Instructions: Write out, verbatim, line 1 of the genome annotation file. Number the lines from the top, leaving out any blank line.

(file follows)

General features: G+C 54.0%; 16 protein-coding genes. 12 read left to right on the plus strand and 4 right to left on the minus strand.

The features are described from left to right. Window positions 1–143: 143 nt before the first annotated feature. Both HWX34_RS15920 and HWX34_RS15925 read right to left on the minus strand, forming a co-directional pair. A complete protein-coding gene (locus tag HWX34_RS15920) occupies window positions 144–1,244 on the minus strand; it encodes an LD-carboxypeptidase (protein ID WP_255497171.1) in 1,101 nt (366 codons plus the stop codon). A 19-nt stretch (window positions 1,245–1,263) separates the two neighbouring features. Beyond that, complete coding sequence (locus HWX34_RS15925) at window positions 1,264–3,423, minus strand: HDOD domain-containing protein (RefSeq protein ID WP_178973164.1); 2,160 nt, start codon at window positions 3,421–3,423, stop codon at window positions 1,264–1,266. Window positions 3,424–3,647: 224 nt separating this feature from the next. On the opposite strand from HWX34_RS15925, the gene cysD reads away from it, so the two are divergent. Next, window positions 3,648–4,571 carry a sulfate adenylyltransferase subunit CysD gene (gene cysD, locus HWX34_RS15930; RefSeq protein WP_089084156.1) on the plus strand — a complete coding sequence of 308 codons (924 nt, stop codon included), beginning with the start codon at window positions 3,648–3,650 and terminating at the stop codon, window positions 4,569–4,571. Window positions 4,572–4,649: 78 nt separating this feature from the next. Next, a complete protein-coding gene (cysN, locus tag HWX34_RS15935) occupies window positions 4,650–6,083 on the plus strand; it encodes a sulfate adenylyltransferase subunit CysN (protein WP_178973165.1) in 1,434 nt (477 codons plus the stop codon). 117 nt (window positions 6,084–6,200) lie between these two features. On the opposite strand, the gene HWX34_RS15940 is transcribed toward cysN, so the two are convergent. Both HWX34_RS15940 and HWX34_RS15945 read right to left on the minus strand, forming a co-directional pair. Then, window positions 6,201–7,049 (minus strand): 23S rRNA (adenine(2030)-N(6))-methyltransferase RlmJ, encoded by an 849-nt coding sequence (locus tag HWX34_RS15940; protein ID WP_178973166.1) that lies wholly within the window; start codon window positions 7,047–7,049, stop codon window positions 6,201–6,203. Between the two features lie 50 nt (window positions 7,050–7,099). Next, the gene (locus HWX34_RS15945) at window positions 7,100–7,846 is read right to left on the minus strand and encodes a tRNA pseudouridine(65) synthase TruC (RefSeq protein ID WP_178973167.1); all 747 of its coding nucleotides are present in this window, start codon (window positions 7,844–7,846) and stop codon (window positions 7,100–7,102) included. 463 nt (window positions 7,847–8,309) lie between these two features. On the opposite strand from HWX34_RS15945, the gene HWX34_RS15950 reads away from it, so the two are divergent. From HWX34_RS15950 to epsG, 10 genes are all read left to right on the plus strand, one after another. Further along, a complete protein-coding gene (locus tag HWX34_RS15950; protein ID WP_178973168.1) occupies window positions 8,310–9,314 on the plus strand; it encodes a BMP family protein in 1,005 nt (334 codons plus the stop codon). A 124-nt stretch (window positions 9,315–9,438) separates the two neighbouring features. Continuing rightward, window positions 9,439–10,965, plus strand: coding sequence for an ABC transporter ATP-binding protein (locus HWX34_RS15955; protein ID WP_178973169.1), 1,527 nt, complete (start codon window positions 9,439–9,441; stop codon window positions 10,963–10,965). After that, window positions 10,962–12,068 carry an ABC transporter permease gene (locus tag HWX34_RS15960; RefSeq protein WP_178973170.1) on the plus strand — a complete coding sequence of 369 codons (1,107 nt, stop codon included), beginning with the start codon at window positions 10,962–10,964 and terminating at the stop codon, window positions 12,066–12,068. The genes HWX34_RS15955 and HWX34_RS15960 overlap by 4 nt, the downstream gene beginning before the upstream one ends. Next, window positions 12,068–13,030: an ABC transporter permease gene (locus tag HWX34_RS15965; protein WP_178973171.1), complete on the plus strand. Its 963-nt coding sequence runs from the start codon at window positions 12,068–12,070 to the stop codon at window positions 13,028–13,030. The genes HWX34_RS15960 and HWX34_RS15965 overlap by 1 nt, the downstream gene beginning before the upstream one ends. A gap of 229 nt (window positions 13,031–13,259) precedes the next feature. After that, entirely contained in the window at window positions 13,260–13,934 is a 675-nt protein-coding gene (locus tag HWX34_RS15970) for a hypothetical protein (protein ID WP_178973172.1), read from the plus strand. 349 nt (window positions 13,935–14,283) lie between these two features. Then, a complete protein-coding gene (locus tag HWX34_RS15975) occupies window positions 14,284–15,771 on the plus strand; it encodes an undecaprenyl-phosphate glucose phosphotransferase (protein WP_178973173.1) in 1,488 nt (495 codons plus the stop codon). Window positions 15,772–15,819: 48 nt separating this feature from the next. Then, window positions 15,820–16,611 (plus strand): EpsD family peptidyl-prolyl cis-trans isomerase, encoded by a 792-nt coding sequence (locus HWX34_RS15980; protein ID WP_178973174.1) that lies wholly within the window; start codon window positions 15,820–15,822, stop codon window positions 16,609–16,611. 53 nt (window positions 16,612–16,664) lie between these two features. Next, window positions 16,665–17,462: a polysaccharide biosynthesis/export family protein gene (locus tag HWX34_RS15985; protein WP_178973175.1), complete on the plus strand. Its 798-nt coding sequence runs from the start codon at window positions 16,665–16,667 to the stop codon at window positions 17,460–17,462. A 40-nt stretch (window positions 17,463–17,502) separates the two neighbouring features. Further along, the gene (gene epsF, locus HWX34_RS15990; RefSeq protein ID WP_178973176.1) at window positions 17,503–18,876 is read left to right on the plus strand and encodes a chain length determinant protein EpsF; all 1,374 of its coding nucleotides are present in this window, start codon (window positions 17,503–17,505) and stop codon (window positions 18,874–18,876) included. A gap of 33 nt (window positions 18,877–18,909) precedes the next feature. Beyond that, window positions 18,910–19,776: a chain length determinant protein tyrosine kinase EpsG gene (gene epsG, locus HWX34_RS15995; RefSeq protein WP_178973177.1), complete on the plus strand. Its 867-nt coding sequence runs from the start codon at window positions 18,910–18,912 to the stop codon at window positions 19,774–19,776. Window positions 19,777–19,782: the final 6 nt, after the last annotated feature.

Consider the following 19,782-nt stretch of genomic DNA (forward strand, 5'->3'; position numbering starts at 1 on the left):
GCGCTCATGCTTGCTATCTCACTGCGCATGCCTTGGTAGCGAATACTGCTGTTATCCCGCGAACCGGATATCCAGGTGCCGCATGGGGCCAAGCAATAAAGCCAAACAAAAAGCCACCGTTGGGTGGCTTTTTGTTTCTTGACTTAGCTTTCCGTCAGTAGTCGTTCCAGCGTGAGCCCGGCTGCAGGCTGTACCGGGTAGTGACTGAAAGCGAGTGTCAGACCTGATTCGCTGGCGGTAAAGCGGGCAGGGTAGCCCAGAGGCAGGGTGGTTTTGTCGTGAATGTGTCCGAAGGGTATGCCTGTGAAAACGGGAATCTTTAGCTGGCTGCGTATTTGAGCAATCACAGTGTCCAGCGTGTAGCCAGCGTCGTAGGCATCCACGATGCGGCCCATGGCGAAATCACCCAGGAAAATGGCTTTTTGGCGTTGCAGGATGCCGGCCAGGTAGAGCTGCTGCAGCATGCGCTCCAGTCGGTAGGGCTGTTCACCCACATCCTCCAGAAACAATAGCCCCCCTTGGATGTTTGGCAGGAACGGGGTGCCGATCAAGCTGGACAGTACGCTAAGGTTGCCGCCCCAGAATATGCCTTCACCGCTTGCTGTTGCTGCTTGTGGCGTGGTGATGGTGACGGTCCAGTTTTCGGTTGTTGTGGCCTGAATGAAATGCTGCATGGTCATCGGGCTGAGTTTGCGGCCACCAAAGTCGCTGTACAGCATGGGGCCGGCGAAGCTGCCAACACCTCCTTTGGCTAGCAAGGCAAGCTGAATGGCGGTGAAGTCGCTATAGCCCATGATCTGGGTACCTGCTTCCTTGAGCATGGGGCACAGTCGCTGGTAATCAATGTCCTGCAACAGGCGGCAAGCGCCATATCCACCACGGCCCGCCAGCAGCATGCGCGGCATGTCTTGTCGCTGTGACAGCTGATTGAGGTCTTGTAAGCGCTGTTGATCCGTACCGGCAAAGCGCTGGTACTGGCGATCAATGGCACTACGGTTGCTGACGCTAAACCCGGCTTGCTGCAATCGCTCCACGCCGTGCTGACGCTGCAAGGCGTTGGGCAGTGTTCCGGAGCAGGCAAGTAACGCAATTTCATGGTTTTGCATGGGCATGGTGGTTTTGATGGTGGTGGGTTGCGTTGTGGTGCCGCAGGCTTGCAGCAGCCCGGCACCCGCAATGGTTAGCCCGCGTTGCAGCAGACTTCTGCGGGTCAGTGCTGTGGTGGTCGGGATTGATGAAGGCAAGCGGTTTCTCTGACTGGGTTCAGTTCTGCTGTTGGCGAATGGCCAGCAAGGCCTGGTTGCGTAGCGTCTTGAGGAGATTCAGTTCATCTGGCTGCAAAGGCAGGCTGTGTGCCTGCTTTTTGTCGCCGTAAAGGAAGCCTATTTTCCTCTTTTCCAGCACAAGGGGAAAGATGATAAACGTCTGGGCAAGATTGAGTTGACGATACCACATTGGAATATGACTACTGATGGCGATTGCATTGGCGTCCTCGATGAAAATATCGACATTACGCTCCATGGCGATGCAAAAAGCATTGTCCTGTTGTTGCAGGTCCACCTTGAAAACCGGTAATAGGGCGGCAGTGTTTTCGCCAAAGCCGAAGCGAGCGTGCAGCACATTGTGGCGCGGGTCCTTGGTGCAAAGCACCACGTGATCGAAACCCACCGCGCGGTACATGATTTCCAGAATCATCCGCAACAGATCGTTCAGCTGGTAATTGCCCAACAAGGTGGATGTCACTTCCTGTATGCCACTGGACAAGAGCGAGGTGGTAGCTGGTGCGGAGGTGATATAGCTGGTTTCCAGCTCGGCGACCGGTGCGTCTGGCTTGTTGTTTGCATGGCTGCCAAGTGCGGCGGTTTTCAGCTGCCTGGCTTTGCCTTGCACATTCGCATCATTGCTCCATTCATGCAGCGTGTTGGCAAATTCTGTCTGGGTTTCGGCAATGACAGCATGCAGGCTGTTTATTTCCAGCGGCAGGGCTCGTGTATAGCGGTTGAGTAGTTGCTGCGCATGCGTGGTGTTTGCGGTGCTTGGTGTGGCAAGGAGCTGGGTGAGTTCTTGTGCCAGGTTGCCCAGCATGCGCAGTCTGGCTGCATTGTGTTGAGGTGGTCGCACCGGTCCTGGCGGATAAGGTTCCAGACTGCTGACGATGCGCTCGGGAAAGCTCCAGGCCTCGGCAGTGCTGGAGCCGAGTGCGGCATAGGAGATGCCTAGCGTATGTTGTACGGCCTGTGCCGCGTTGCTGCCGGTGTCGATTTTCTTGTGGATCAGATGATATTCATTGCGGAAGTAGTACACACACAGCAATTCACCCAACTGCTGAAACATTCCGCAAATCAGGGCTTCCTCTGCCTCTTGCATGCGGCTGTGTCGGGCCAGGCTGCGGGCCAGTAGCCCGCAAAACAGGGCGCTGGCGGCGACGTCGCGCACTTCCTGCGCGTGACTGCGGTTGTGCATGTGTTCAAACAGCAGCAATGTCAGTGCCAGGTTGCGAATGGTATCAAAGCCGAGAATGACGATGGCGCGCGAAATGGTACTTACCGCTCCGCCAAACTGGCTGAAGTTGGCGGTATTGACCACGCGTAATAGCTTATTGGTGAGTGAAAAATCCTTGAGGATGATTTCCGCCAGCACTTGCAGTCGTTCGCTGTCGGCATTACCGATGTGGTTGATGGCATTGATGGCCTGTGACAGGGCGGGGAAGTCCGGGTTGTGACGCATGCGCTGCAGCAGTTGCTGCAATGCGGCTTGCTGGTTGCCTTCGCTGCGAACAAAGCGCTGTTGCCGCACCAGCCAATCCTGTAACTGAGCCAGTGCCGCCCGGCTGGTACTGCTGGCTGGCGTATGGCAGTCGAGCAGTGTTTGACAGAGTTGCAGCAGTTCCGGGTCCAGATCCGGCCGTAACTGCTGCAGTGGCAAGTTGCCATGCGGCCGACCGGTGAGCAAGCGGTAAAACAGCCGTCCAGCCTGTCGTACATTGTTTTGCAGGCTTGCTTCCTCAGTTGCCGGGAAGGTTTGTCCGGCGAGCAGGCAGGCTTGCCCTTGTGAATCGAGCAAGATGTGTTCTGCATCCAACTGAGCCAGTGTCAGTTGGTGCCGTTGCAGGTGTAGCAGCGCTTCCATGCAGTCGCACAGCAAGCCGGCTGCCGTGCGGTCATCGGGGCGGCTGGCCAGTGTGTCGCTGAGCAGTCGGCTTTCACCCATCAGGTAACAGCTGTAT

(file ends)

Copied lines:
General features: G+C 54.0%; 16 protein-coding genes. 12 read left to right on the plus strand and 4 right to left on the minus strand.